IOWA CITY, Iowa -- Iowa's Board of Regents will meet Tuesday to discuss letters sent by a mother who accused the University of Iowa of mishandling its response to her daughter's allegations of being sexually assaulted by two football players.
In two letters sent to school president Sally Mason, the mother accused officials of encouraging her daughter, an Iowa athlete herself, to pursue resolution "informally" and within the athletic department. She said the family was told that it would be faster than the "arduous" process of involving police. The family eventually went to the police.
A copy of the first letter, sent in November 2007, was recently provided to the Iowa City Press-Citizen by the mother. Officials declined to release a copy of the second letter, which was sent in May.
Abe Satterfield and Cedric Everson, who have left the football team, are accused of sexually assaulting the woman on Oct. 14, 2007, at a campus dorm. Everson has been charged with second-degree sexual assault and Satterfield has been charged with second- and third-degree sexual assault. Both have pleaded not guilty.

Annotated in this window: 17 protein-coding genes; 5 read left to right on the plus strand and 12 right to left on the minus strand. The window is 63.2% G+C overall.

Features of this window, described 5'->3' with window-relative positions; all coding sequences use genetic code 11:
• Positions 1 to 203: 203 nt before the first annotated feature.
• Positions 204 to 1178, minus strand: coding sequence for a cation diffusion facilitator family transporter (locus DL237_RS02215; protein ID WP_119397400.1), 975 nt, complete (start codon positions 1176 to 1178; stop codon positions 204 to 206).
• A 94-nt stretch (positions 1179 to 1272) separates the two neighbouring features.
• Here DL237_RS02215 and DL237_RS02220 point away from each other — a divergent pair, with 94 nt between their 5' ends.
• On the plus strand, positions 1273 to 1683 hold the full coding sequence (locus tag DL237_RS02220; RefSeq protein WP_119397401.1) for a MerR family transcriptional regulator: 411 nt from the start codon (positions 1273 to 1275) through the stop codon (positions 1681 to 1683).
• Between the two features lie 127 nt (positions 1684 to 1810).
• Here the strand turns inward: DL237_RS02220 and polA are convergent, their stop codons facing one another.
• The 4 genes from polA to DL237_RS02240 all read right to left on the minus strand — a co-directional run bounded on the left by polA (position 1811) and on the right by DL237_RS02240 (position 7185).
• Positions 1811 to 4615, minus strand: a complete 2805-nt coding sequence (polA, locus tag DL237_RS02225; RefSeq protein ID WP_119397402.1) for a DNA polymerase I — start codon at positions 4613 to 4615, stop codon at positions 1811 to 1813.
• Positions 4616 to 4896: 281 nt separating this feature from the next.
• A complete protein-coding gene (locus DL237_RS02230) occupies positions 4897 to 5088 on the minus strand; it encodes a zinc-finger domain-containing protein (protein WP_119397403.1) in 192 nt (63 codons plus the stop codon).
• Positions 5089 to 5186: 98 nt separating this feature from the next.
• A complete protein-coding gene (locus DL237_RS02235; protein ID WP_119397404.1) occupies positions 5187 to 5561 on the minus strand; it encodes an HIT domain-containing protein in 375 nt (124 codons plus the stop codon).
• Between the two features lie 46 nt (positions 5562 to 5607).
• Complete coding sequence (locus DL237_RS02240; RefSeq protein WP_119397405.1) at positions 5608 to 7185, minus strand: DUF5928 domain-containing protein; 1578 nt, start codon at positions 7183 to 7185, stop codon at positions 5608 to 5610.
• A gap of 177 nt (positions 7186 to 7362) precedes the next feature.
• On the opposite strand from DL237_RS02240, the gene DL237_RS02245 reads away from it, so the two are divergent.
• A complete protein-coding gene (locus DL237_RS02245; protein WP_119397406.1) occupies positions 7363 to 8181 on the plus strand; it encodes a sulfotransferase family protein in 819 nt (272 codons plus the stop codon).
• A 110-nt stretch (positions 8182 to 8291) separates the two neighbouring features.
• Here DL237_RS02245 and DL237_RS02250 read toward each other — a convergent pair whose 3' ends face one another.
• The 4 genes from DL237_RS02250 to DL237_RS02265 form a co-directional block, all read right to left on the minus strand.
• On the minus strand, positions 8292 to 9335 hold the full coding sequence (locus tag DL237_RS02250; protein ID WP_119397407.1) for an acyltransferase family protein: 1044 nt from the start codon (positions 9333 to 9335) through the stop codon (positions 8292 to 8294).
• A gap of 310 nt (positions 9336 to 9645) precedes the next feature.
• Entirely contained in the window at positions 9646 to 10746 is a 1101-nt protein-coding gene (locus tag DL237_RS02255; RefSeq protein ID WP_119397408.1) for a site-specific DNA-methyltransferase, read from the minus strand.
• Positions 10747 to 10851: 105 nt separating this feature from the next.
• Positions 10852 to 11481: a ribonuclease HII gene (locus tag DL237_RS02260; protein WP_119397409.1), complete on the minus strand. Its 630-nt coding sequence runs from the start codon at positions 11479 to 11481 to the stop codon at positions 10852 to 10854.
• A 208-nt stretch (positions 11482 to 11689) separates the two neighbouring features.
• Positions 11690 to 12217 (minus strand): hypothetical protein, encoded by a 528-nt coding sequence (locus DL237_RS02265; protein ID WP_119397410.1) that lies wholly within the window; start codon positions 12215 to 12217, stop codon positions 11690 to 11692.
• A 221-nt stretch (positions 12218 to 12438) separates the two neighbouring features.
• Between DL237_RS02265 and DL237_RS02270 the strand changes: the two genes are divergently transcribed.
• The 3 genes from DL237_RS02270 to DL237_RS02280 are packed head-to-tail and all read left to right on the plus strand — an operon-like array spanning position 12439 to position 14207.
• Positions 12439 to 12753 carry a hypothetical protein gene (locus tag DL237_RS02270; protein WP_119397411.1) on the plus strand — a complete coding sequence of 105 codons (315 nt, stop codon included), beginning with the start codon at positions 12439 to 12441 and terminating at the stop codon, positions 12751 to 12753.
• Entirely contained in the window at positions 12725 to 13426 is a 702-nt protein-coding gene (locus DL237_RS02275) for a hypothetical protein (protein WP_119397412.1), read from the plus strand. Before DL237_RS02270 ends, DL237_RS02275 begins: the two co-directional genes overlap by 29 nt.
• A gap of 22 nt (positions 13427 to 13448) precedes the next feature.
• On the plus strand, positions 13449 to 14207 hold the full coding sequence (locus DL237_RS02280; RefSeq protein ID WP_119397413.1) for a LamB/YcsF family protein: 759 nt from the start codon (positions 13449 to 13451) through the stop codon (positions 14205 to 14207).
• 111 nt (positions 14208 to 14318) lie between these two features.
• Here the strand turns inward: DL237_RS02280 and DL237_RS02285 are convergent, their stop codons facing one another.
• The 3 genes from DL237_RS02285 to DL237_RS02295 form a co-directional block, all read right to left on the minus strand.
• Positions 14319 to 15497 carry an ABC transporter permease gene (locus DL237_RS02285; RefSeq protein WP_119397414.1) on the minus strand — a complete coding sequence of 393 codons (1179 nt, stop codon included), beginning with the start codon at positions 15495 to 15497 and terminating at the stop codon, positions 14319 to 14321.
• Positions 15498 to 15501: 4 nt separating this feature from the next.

Last month, the board said its investigation showed the university appropriately handled the allegations.
Regents president David Miles said he learned of the letters on Friday. He said part of the discussion Tuesday will be about why the regents didn't know about them before.
"I was shocked that we were not told about them sooner," Miles told The Associated Press.
"It means that we don't have the answer yet. It doesn't mean they did not handle it properly ... what it means is a report that we thought took into account all of the information, was based on incomplete information, so we have additional work to do," Miles said.
The mother said her daughter met with athletic department officials including athletic director Gary Barta, associate athletic director Fred Mims, football coach Kirk Ferentz and Betsy Altmaier, a university faculty member who serves as liaison to the Big Ten and NCAA. The athlete also met with her own coach.
"I believe that the university did not handle this situation in a professional way that followed university protocol and compliance to its own rules set out in the code of student conduct," the mother said in the November letter.
In a telephone interview with the Press-Citizen, she said: "We were told the school will take care of it. 'We will keep it in-house. We will be swift. We will be just, and you don't have to worry about it.'"
E-mails and telephone messages left Monday for Barta, Ferentz and Mims were not immediately returned.
The university released a statement saying it had compassion for the alleged victim and her family. But it also said: "At all times, she and her family had the ability to determine whether to pursue this matter within the university or outside of it, and we repeatedly informed them of those options."
The university said it "fully supported" the student's decision to file a criminal report.